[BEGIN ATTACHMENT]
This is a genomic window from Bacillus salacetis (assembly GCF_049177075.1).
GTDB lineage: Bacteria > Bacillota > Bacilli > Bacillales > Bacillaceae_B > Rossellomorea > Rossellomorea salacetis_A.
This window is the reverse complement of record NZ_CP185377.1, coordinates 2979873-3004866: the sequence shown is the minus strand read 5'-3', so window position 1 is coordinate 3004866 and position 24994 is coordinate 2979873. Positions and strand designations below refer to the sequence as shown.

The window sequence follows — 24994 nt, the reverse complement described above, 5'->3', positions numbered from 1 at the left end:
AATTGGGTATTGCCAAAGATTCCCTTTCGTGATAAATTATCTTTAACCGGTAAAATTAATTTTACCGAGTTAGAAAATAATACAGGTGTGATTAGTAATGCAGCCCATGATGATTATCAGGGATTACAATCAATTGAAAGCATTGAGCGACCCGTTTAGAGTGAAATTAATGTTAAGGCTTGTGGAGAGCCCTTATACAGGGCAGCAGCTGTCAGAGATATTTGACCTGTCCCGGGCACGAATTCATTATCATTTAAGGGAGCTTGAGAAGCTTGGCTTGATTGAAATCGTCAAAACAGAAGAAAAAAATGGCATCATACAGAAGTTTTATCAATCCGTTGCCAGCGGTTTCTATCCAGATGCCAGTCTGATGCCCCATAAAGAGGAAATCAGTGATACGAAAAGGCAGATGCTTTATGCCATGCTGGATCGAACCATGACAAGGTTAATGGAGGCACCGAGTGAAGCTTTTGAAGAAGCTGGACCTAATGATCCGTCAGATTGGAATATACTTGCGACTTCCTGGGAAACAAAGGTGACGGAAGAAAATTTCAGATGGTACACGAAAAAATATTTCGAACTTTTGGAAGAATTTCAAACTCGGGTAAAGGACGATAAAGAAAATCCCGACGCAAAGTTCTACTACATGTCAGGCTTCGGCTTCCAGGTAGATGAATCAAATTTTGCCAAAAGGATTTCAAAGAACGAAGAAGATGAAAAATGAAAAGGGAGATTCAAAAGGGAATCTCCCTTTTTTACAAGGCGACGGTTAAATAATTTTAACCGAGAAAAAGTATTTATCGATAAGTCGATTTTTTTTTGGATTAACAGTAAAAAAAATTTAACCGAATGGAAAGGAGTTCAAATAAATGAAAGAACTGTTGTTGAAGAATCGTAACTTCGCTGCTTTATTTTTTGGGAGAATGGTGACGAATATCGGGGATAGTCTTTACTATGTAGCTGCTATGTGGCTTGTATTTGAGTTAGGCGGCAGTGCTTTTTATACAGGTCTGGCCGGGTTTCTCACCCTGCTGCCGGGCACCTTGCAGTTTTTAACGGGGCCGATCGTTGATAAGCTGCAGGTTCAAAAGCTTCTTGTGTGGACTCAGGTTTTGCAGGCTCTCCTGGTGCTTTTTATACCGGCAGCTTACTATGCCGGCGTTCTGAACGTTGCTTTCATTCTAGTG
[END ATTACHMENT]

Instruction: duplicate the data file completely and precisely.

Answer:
This is a genomic window from Bacillus salacetis (assembly GCF_049177075.1).
GTDB lineage: Bacteria > Bacillota > Bacilli > Bacillales > Bacillaceae_B > Rossellomorea > Rossellomorea salacetis_A.
This window is the reverse complement of record NZ_CP185377.1, coordinates 2979873-3004866: the sequence shown is the minus strand read 5'-3', so window position 1 is coordinate 3004866 and position 24994 is coordinate 2979873. Positions and strand designations below refer to the sequence as shown.

The window sequence follows — 24994 nt, the reverse complement described above, 5'->3', positions numbered from 1 at the left end:
AATTGGGTATTGCCAAAGATTCCCTTTCGTGATAAATTATCTTTAACCGGTAAAATTAATTTTACCGAGTTAGAAAATAATACAGGTGTGATTAGTAATGCAGCCCATGATGATTATCAGGGATTACAATCAATTGAAAGCATTGAGCGACCCGTTTAGAGTGAAATTAATGTTAAGGCTTGTGGAGAGCCCTTATACAGGGCAGCAGCTGTCAGAGATATTTGACCTGTCCCGGGCACGAATTCATTATCATTTAAGGGAGCTTGAGAAGCTTGGCTTGATTGAAATCGTCAAAACAGAAGAAAAAAATGGCATCATACAGAAGTTTTATCAATCCGTTGCCAGCGGTTTCTATCCAGATGCCAGTCTGATGCCCCATAAAGAGGAAATCAGTGATACGAAAAGGCAGATGCTTTATGCCATGCTGGATCGAACCATGACAAGGTTAATGGAGGCACCGAGTGAAGCTTTTGAAGAAGCTGGACCTAATGATCCGTCAGATTGGAATATACTTGCGACTTCCTGGGAAACAAAGGTGACGGAAGAAAATTTCAGATGGTACACGAAAAAATATTTCGAACTTTTGGAAGAATTTCAAACTCGGGTAAAGGACGATAAAGAAAATCCCGACGCAAAGTTCTACTACATGTCAGGCTTCGGCTTCCAGGTAGATGAATCAAATTTTGCCAAAAGGATTTCAAAGAACGAAGAAGATGAAAAATGAAAAGGGAGATTCAAAAGGGAATCTCCCTTTTTTACAAGGCGACGGTTAAATAATTTTAACCGAGAAAAAGTATTTATCGATAAGTCGATTTTTTTTTGGATTAACAGTAAAAAAAATTTAACCGAATGGAAAGGAGTTCAAATAAATGAAAGAACTGTTGTTGAAGAATCGTAACTTCGCTGCTTTATTTTTTGGGAGAATGGTGACGAATATCGGGGATAGTCTTTACTATGTAGCTGCTATGTGGCTTGTATTTGAGTTAGGCGGCAGTGCTTTTTATACAGGTCTGGCCGGGTTTCTCACCCTGCTGCCGGGCACCTTGCAGTTTTTAACGGGGCCGATCGTTGATAAGCTGCAGGTTCAAAAGCTTCTTGTGTGGACTCAGGTTTTGCAGGCTCTCCTGGTGCTTTTTATACCGGCAGCTTACTATGCCGGCGTTCTGAACGTTGCTTTCATTCTAGTG